Defense Secretary Robert Gates commended workers at Oshkosh Corp., telling them Thursday that the military trucks they produce that are being used in Afghanistan are saving soldiers' lives.
The newest trucks, designed to be agile enough to maneuver through the nation's rugged terrain yet strong enough to withstand the blasts of roadside bombs, began landing in Afghanistan last month. They're part of a class called MRAPs, or mine-resistant ambush-protected vehicles. Because they can handle all kinds of terrain, they're called M-ATVs.
Although troops are only now beginning to use M-ATVs, the safety of MRAPs in general has drawn the gratitude of countless military members and their families, Gates told hundreds of Oshkosh employees.
"Our troops love them, and commanders sleep better knowing the troops have them," he said during a visit to the company.
When the Defense Department solicited bids for M-ATVs, the Oshkosh, Wis.-based company beat out three other competitors. Its contract calls for more than 6,200 vehicles in deals topping $3.2 billion.
"With every vehicle you complete, you are saving American lives," Gates told the workers, many of whom nodded in response.
The hefty military deals have revived Oshkosh's stock price and created hundreds of jobs. Shares that languished around $5 in the spring closed Thursday near $40. The company, which has about 12,000 employees worldwide, hired more than 650 workers at its two Oshkosh plants and called back more than 725 workers who had been laid off from JLG Industries Inc., a subsidiary based in McConnellsburg, Pa.
Chief Executive Bob Bohn estimated that Oshkosh suppliers have also hired hundreds of employees to deal with the additional orders.
The company is ramping up production, and expects to be producing 50 M-ATVs per day by next month. The military said that manufacturing speed is vital, particularly because of Afghanistan's challenges.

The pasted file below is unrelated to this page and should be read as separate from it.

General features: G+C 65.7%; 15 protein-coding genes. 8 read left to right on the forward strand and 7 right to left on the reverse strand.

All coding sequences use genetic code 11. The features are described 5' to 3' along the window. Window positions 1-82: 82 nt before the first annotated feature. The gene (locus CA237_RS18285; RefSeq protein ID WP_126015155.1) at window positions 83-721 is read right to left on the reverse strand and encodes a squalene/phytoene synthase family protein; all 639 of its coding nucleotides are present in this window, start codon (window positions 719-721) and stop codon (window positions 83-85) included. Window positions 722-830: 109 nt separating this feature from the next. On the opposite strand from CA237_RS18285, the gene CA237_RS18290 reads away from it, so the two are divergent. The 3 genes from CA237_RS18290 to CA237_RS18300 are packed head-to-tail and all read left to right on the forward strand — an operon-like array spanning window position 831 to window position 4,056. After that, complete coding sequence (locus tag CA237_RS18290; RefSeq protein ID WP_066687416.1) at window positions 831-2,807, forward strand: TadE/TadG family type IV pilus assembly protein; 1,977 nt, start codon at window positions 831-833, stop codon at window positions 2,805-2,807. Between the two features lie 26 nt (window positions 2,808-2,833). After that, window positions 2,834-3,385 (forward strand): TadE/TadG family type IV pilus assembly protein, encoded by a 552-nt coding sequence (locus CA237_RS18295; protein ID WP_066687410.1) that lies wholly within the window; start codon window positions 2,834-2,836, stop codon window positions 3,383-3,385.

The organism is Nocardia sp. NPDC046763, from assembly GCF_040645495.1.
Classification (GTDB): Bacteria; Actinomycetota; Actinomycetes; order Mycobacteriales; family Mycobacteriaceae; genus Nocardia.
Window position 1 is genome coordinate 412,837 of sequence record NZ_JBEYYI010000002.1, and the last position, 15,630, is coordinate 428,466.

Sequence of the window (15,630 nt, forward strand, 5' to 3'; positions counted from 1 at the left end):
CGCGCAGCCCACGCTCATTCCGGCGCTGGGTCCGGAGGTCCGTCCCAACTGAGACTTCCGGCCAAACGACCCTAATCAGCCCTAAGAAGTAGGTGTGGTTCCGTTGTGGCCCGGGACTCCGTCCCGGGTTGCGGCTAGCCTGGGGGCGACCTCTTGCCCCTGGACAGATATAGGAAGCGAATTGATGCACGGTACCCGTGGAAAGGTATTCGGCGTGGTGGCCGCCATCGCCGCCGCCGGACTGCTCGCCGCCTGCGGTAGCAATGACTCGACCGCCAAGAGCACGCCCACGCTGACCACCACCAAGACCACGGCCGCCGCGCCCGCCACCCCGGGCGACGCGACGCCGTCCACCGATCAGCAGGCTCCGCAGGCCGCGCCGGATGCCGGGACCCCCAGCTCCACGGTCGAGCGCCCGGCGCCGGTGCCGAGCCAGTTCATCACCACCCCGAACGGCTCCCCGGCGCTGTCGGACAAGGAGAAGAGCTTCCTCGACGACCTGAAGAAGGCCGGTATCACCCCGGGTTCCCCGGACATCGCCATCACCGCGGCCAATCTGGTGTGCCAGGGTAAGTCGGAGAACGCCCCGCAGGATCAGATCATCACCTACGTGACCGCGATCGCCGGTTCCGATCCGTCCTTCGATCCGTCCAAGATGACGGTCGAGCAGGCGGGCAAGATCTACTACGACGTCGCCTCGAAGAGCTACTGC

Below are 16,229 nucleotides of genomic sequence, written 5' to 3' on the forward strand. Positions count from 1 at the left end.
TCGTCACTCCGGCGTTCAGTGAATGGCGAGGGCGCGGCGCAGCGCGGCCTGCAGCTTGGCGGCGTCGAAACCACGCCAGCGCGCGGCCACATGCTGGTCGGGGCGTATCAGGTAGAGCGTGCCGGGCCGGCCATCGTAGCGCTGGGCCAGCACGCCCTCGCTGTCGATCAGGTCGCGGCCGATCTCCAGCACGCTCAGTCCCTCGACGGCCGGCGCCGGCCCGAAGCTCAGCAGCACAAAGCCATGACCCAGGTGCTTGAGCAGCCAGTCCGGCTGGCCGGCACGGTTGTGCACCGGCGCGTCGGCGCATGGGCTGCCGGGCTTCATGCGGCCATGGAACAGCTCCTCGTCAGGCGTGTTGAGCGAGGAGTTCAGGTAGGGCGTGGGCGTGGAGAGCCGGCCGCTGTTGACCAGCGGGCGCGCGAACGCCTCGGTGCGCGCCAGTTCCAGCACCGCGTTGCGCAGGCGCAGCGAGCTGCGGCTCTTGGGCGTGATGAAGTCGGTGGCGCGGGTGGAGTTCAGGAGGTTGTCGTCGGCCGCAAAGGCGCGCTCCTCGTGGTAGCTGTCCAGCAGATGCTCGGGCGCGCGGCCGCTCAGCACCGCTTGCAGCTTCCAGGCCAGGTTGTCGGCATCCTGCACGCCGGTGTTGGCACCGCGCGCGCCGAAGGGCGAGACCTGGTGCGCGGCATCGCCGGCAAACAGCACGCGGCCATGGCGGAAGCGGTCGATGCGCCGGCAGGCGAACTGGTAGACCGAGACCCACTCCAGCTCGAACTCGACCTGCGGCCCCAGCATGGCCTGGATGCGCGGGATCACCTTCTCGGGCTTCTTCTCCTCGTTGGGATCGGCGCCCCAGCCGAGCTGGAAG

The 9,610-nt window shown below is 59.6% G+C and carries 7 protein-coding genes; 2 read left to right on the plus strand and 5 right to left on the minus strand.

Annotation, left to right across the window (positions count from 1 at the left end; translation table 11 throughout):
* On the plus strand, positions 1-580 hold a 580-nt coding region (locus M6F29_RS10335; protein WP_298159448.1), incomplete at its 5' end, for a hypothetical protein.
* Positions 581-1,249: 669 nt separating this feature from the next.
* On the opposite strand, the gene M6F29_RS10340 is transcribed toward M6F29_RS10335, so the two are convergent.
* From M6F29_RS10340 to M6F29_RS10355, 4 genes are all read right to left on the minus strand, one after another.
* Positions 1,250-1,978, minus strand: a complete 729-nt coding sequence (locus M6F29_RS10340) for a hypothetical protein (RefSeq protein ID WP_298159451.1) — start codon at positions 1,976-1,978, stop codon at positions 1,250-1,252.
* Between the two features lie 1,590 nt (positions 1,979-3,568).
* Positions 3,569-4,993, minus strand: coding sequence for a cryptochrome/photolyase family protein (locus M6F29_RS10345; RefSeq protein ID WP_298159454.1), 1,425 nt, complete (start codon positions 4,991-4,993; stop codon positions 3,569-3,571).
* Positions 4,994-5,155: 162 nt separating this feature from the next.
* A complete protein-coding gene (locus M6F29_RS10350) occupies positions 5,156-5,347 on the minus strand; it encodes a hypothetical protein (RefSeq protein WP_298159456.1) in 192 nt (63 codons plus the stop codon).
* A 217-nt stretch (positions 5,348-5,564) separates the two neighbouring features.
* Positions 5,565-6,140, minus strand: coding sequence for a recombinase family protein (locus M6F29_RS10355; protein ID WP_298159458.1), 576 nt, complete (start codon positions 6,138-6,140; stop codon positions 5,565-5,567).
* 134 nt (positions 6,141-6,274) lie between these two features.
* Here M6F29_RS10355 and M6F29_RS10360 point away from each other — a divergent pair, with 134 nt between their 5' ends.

The network of roads in Iraq is fairly mature, so sturdy MRAPs and lighter Humvees were sufficient there, Gates said. But Afghanistan has poor infrastructure, as well as steep hills and deep valleys that make travel difficult for heavier vehicles.
An Oshkosh test driver demonstrating the M-ATV's capabilities drove forward and backward on a 60-degree incline and barreled easily through uneven ground and deep puddles. Each M-ATV seats four soldiers plus a gunner and reaches top speeds of 65 mph.
Brig. Gen. Mike Brogan said the military has known for years about Afghanistan's poor roads, but prioritized the new M-ATVs only recently because roadside bombs have become too sophisticated and dangerous for Humvees.
Bohn said he knew the production schedules were aggressive, but said employees were ready to comply. Many are veterans, he said, and they understand how their jobs affect the war effort.
"You watch them work and you see them double-check everything," he said. "They know this is equipment that could save someone's life, and they just want to make sure soldiers come home unharmed."
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